“Duetto” is a cross-generational exhibition featuring the radical work of Giuseppe Chiari (Firenze, 1926-2007) and the multi-disciplinary practice of Luca Massaro (Reggio Emilia, 1991).
The term “Duetto” was coined to indicate a piece of music for two solo voices who sing alternately or together. On this note, combining in a rhythmical arrangement selected works on paper and collages made by Chiari from the late 70s to the early 90s with sleek “canvasses” and larger than life sculptures from Massaro’s recent Dizionario Vol.1 (Art Paper Editions, 2023). The show expands on the innate performative properties of language and disputes arbitrary binaries like matter and representation, reading and seeing, literalism and metaphor.
Concerns on the contamination of image and language and the use of techniques of manipulation to disjoint content from context are the fil rouge throughout the display as both artists undertake a formal and semiotic investigation into the visual impact of the written text.
Composer, musician, conceptual artist, and all-round interpreter of the universality of art, Giuseppe Chiari saw in the interaction between art, music, gesture, and language the key to unlock a spontaneous, unaffected experience. An ode to improvisation and to the unrestrained freedom of expression and creation, each act, sign, or sound should be worth the status of art inasmuch as it forms part of what life as a whole is made of. This rejection of any form of musical, cultural, and artistic hierarchy set the conceptual framework of Chiari’s oeuvre spanning experimental musical compositions alongside scores and words/phrases which characterized his late production.
Typically mining the intersection of art and language—intended as any set of signs and symbols—he came to envision that scribbles and graphic notes which dotted his musical scores would gradually gain the visual evidence of pictures bearing a significance of their own. Dismissing the idea of their bare function, the musical scores were manipulated, worked upon, coloured, scratched thus transformed into visual compositions. Their scope subverted, they are to be looked at and experienced instead of played and listened. The inclusion of words paved the way to his later works where phrases and fragments of conversation suggested an open dialogue with the public. Tiptoeing on the thin divide between irony and non-sense, incoherence, and ambiguity, these provocatively didascalic works offer a compelling testament to Chiari’s poetics as he distilled clues to an imaginary rebus eluding the conceptual dogma.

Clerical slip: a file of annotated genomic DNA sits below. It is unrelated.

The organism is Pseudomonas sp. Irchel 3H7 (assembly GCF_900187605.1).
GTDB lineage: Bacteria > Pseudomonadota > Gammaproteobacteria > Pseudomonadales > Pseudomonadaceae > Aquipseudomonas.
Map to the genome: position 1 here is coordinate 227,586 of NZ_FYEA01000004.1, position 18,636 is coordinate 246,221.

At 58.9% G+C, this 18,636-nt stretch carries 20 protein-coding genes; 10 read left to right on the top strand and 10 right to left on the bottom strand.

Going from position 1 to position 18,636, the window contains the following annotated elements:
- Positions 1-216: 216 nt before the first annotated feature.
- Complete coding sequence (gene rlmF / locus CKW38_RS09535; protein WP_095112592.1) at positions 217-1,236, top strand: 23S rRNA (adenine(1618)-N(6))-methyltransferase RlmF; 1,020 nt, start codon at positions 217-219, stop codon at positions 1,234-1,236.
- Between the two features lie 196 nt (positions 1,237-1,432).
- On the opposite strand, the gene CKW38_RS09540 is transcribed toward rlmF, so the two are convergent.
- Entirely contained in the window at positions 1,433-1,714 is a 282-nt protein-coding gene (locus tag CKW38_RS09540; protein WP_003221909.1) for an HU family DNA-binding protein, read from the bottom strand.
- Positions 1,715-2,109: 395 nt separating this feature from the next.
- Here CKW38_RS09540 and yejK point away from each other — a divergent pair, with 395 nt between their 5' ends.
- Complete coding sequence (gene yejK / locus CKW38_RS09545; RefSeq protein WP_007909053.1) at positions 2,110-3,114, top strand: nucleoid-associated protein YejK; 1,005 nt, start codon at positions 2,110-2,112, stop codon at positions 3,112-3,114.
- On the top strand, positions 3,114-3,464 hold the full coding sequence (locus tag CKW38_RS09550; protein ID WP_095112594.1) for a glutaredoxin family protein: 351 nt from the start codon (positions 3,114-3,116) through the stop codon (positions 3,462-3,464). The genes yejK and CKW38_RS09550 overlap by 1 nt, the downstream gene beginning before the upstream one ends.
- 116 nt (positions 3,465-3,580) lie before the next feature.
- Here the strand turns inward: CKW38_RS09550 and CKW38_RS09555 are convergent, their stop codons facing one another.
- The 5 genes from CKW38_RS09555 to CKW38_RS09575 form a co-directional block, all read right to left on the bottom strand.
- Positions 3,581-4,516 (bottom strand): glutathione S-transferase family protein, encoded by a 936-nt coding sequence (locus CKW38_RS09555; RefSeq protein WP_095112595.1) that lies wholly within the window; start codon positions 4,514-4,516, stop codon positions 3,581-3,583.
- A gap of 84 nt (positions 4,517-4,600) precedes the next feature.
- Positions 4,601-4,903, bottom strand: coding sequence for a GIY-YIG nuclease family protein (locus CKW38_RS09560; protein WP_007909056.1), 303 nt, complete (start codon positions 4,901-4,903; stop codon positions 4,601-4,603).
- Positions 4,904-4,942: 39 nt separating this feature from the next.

Language as a paradoxical and conflicting force shaping the hybridized present is at the core of Milan-based Luca Massaro’s eclectic work. Through photographs, sculptures, paintings, and artist books he digs the urban and online transient panorama laying bare the combined action of contemporary culture, visual art, graphic communication, and advertising in negotiating the cultural, social and political value of the images that embody our collective worldview. Although the possibility to experiment with a vast spectrum of media and supports is functional for Massaro to address the tension between meaning and materiality, it’s the creative process itself that outweighs any formal solution. From his archival collection of almost 1000 photographs of signs which he shot and rigorously recorded over the last ten years, the actual writings are extrapolated from the pictures using default graphic softwares (“text-to-path”) and converted into a textual outline, creating an abstract image out of language. The dissociation is both digital and semantic as the “text” gets printed, painted, or forged into a sculptural piece and reproduces itself in a new image.
Among the selected works on display in Duetto, two sets of paintings on metal plates emphasize the grey area where message and repetition overlap as they explore the interface between how information appears and how viewers interact with it. Hand-painted in white against a black background, mimicking the negative-positive photographic process, words and symbols stand out all the more starkly, positioned as they are in the middle of pictorial space. The size of the four larger paintings is a 1:1 scale based on the artist’s height, whereas each of the twenty smaller plates is a 1:1 scale based on the artist’s head, this correspondence introducing a “Modulor” (scale of proportions based on human measurements) and an autobiographic characterization to the serial display. Two soft blown up sculptures of a question mark stretched on the floor and an exclamation mark hanging off the wall like a punchball, also extracted from the photographic matrices of Dizionario Vol.1, stand still in a state of charged latent energy alluding to the intrinsic oscillation of Massaro’s work amid masculine and feminine, hard and soft, mind and matter, frivolous and functional, high and low, images and words. With captivating lightboxes La notte and &, fabricated out of photo-textual outlines, Massaro relays his longstanding fascination for the ubiquitous proliferation of backlit devices and the charming effectiveness of their communication. These “corpi tipografici” (typographic bodies of work) eschew definitions (λόγος) as they let themselves be said, read and seen only through their phonetical effect (φωνή).
Through the lens of Giuseppe Chiari and Luca Massaro, today and few decades ago alike, “Duetto” reflects on coexisting dimensions of universal vision and individual cosmos as it maps out our dual nature of actors and spectators.
at Viasaterna, Milan
until March 24, 2023